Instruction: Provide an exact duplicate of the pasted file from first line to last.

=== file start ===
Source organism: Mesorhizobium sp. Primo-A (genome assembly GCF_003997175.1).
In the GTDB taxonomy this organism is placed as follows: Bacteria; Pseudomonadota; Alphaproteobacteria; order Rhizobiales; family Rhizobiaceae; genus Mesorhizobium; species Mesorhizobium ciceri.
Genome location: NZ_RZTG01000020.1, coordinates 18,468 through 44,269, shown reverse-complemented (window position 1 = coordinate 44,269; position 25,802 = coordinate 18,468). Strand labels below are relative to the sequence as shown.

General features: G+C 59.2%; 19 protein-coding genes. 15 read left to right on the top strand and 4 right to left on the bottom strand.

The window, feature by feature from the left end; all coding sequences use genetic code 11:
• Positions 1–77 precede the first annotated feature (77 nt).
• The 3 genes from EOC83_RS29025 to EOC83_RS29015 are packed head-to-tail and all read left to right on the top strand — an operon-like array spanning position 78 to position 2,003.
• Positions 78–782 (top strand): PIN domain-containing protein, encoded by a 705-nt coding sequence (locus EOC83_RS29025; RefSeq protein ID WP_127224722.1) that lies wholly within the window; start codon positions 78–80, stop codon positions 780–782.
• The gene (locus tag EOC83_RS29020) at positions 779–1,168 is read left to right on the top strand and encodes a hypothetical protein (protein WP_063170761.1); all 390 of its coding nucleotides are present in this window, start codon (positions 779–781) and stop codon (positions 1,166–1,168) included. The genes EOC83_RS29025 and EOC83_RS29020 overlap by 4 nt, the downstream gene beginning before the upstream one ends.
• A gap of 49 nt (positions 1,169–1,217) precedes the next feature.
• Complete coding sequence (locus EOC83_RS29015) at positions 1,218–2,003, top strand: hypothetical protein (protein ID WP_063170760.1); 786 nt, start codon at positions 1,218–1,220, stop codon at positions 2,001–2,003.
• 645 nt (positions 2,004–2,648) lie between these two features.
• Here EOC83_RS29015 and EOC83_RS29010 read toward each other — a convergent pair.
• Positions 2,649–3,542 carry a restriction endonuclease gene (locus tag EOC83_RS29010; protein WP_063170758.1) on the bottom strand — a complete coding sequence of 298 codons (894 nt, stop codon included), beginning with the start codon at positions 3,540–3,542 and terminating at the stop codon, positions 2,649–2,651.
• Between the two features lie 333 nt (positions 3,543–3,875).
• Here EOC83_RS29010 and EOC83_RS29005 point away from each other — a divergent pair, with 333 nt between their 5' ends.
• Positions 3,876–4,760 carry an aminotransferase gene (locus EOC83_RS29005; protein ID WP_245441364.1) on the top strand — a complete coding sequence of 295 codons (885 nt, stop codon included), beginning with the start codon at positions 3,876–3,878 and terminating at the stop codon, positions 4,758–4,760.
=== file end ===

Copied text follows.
Source organism: Mesorhizobium sp. Primo-A (genome assembly GCF_003997175.1).
In the GTDB taxonomy this organism is placed as follows: Bacteria; Pseudomonadota; Alphaproteobacteria; order Rhizobiales; family Rhizobiaceae; genus Mesorhizobium; species Mesorhizobium ciceri.
Genome location: NZ_RZTG01000020.1, coordinates 18,468 through 44,269, shown reverse-complemented (window position 1 = coordinate 44,269; position 25,802 = coordinate 18,468). Strand labels below are relative to the sequence as shown.

General features: G+C 59.2%; 19 protein-coding genes. 15 read left to right on the top strand and 4 right to left on the bottom strand.

The window, feature by feature from the left end; all coding sequences use genetic code 11:
• Positions 1–77 precede the first annotated feature (77 nt).
• The 3 genes from EOC83_RS29025 to EOC83_RS29015 are packed head-to-tail and all read left to right on the top strand — an operon-like array spanning position 78 to position 2,003.
• Positions 78–782 (top strand): PIN domain-containing protein, encoded by a 705-nt coding sequence (locus EOC83_RS29025; RefSeq protein ID WP_127224722.1) that lies wholly within the window; start codon positions 78–80, stop codon positions 780–782.
• The gene (locus tag EOC83_RS29020) at positions 779–1,168 is read left to right on the top strand and encodes a hypothetical protein (protein WP_063170761.1); all 390 of its coding nucleotides are present in this window, start codon (positions 779–781) and stop codon (positions 1,166–1,168) included. The genes EOC83_RS29025 and EOC83_RS29020 overlap by 4 nt, the downstream gene beginning before the upstream one ends.
• A gap of 49 nt (positions 1,169–1,217) precedes the next feature.
• Complete coding sequence (locus EOC83_RS29015) at positions 1,218–2,003, top strand: hypothetical protein (protein ID WP_063170760.1); 786 nt, start codon at positions 1,218–1,220, stop codon at positions 2,001–2,003.
• 645 nt (positions 2,004–2,648) lie between these two features.
• Here EOC83_RS29015 and EOC83_RS29010 read toward each other — a convergent pair.
• Positions 2,649–3,542 carry a restriction endonuclease gene (locus tag EOC83_RS29010; protein WP_063170758.1) on the bottom strand — a complete coding sequence of 298 codons (894 nt, stop codon included), beginning with the start codon at positions 3,540–3,542 and terminating at the stop codon, positions 2,649–2,651.
• Between the two features lie 333 nt (positions 3,543–3,875).
• Here EOC83_RS29010 and EOC83_RS29005 point away from each other — a divergent pair, with 333 nt between their 5' ends.
• Positions 3,876–4,760 carry an aminotransferase gene (locus EOC83_RS29005; protein ID WP_245441364.1) on the top strand — a complete coding sequence of 295 codons (885 nt, stop codon included), beginning with the start codon at positions 3,876–3,878 and terminating at the stop codon, positions 4,758–4,760.